Eilat Appeals Ruling Forcing City Schools to Accept African Migrant Kids

Eilat claims claims in its appeal that the initial ruling was wrong and would, if carried out, hurt the very children it was supposed to help; Education Ministry backs ban.

Talila Nesher
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Talila Nesher

The city of Eilat on Sunday filed an appeal with the Supreme Court, asking it to overturn a Be'er Sheva District Court decision from two weeks ago ordering Eilat to admit the children of African asylum-seekers into the city's school system.

On August 9 Judge Rachel Barkai ruled in favor of 15 school-aged children of asylum-seekers living in Eilat who sued the city for the right to study in its regular school system.

For the past four years Eilat has refused to enroll the children of migrants in its schools. Instead it has sent them, with the approval of the Education Ministry, to a separate facility outside the city.

During the 2011-2012 school year about 55 children of different ages who were born in Sudan and Eritrea were sent to study in a makeshift school located in an abandoned youth village located in Kibbutz Eilot.

The petition, which was submitted by the Hotline for Migrant Workers, Tel Aviv University's Refugee Rights Clinic, the Assaf Aid Organization for Refugees and Asylum Seekers and the The Clinic for Migrants' Rights at the Academic Center of Law & Business in Ramat Gan, claimed that these children were not receiving even a basic education, much less learning the Education Ministry's national curriculum. "The school building does not meet even elementary standards," the petition stated, adding, "The children study in 'multi-age' classrooms with children aged 13-17, and they are not permitted to take the bagrut matriculation exams."

"The ruling ostensibly sets a new legal norm: "the right to integration in education," the city's appeal states. It goes on to argue that children who are in Israel unlawfully "do not have a known and acknowledged right to inclusion in the regular education system and to integration in the schools' regular classrooms."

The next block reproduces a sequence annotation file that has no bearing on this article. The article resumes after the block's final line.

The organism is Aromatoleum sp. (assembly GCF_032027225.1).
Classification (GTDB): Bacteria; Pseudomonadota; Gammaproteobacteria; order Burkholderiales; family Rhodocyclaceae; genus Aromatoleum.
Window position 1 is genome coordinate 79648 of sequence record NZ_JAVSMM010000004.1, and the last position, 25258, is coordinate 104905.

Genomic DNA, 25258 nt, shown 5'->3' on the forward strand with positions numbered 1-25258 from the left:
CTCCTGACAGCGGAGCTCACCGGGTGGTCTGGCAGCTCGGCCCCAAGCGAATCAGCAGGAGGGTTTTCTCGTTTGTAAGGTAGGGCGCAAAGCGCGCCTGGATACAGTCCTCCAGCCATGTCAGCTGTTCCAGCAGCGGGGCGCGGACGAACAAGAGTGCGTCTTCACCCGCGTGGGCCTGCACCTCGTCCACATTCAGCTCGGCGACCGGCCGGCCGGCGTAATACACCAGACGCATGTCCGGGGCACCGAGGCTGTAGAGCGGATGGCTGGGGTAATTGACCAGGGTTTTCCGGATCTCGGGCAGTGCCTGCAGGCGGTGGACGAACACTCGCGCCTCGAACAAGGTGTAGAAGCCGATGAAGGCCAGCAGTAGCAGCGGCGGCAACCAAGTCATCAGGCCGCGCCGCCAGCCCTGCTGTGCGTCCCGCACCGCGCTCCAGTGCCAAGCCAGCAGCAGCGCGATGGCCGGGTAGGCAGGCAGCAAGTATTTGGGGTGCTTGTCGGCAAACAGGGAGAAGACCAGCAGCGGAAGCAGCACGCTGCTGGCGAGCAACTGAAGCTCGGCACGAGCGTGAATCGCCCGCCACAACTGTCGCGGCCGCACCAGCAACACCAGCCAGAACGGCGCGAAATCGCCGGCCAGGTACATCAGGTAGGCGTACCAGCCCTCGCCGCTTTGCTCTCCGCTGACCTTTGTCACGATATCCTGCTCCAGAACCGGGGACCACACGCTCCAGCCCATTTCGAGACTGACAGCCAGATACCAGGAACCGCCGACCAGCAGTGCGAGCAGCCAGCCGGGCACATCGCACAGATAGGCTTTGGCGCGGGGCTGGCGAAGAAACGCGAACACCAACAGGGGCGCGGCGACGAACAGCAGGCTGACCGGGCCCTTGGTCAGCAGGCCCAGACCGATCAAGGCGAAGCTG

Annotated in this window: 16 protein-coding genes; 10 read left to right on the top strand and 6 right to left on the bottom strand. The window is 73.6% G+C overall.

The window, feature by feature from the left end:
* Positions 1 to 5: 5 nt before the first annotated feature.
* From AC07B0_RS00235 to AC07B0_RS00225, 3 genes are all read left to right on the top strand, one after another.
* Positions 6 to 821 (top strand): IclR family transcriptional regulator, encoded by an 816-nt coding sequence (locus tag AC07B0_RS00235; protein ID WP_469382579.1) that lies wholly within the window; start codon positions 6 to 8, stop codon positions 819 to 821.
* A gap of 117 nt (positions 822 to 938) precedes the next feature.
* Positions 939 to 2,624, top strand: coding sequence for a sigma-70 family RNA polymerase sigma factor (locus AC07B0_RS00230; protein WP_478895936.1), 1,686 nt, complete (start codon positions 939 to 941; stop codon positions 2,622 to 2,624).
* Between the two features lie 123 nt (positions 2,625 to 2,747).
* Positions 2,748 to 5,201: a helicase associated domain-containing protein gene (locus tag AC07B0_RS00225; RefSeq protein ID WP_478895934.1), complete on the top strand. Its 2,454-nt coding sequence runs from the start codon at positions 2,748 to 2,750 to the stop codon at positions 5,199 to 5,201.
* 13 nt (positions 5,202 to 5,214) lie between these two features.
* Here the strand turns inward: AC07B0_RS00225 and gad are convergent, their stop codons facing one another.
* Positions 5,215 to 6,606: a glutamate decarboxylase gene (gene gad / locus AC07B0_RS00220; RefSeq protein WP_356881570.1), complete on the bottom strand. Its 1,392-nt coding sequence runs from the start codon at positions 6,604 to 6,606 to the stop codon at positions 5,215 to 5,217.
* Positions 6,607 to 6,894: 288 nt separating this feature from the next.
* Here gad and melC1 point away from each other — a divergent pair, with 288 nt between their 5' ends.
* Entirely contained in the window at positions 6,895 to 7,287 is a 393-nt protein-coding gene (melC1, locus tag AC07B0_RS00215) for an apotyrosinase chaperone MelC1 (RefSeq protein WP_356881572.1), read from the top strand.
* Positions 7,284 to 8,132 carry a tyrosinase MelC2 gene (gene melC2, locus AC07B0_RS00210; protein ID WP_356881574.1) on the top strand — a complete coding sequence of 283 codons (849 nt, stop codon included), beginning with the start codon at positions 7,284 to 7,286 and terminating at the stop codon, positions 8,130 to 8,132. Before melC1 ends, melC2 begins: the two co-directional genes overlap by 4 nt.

In its appeal the Eilat municipality requested a stay of execution of the judgment, arguing that otherwise "irreversible damage" would be caused to both the Education Ministry "and, to a certain extent, to the respondents themselves." The school year begins on September 1.

The appeal was approved by the ministry, which according to Eilat officials is drafting its own appeal to Barkai's ruling. In addition to opposing the enrollment of the students in its educational institutions, the city argues that it lacks the practical means to carry out the district court's decision. "The municipality has no data concerning the number of children of compulsory-education age who must be enrolled, ... their ages and their level of studies," the appellants argue, adding that "admitting the children of illegal border-crossers ... requires locating and hiring a large additional number of employees in all areas of instruction, ... changing and adapting the curriculum ... [and would] cause much distress and frustration for everyone, teachers and students alike."

Among other arguments, the city of Eilat claims in its appeal that the Education Ministry determined that the needs of the migrant children are not served by local school systems, and that therefore Barkai's ruling was wrong and would, if carried out, hurt the very children it was supposed to help. The city also rejected claims in the original petition according to which the children in the Kibbutz Eilot facility were taught by uncertified teachers, stating that the children were taught "in accordance with a curriculum that was created and modified especially for them ... by teachers experienced with disadvantaged populations."

African migrants at makeshift school at Kibbutz Eilot. Credit: Limor Edrei



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